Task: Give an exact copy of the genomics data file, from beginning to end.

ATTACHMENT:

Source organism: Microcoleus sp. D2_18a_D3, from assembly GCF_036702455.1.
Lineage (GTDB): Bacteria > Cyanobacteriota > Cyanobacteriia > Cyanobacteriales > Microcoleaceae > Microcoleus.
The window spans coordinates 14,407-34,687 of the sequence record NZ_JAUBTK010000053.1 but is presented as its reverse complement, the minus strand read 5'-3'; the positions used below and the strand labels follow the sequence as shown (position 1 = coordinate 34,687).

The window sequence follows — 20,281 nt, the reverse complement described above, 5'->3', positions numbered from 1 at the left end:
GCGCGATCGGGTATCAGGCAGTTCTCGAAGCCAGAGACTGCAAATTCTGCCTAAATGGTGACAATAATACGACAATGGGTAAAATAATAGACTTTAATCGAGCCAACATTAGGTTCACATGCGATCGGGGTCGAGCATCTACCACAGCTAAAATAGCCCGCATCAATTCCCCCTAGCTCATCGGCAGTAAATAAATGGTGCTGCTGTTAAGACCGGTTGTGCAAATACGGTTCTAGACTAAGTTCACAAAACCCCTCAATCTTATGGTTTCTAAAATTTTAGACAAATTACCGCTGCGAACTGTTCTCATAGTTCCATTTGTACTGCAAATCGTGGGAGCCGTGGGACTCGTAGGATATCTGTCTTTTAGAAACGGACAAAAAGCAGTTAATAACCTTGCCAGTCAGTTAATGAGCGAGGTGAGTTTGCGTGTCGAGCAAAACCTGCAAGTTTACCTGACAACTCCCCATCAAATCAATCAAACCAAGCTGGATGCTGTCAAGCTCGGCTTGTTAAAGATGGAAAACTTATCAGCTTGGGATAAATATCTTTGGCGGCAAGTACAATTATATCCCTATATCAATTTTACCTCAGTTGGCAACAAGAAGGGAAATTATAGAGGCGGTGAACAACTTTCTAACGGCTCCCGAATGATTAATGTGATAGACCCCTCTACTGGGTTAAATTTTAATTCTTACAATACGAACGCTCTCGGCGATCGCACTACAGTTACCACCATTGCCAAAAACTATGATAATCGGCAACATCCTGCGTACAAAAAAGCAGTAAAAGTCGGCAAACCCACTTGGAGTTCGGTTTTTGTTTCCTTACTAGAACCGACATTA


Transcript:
Source organism: Microcoleus sp. D2_18a_D3, from assembly GCF_036702455.1.
Lineage (GTDB): Bacteria > Cyanobacteriota > Cyanobacteriia > Cyanobacteriales > Microcoleaceae > Microcoleus.
The window spans coordinates 14,407-34,687 of the sequence record NZ_JAUBTK010000053.1 but is presented as its reverse complement, the minus strand read 5'-3'; the positions used below and the strand labels follow the sequence as shown (position 1 = coordinate 34,687).

The window sequence follows — 20,281 nt, the reverse complement described above, 5'->3', positions numbered from 1 at the left end:
GCGCGATCGGGTATCAGGCAGTTCTCGAAGCCAGAGACTGCAAATTCTGCCTAAATGGTGACAATAATACGACAATGGGTAAAATAATAGACTTTAATCGAGCCAACATTAGGTTCACATGCGATCGGGGTCGAGCATCTACCACAGCTAAAATAGCCCGCATCAATTCCCCCTAGCTCATCGGCAGTAAATAAATGGTGCTGCTGTTAAGACCGGTTGTGCAAATACGGTTCTAGACTAAGTTCACAAAACCCCTCAATCTTATGGTTTCTAAAATTTTAGACAAATTACCGCTGCGAACTGTTCTCATAGTTCCATTTGTACTGCAAATCGTGGGAGCCGTGGGACTCGTAGGATATCTGTCTTTTAGAAACGGACAAAAAGCAGTTAATAACCTTGCCAGTCAGTTAATGAGCGAGGTGAGTTTGCGTGTCGAGCAAAACCTGCAAGTTTACCTGACAACTCCCCATCAAATCAATCAAACCAAGCTGGATGCTGTCAAGCTCGGCTTGTTAAAGATGGAAAACTTATCAGCTTGGGATAAATATCTTTGGCGGCAAGTACAATTATATCCCTATATCAATTTTACCTCAGTTGGCAACAAGAAGGGAAATTATAGAGGCGGTGAACAACTTTCTAACGGCTCCCGAATGATTAATGTGATAGACCCCTCTACTGGGTTAAATTTTAATTCTTACAATACGAACGCTCTCGGCGATCGCACTACAGTTACCACCATTGCCAAAAACTATGATAATCGGCAACATCCTGCGTACAAAAAAGCAGTAAAAGTCGGCAAACCCACTTGGAGTTCGGTTTTTGTTTCCTTACTAGAACCGACATTA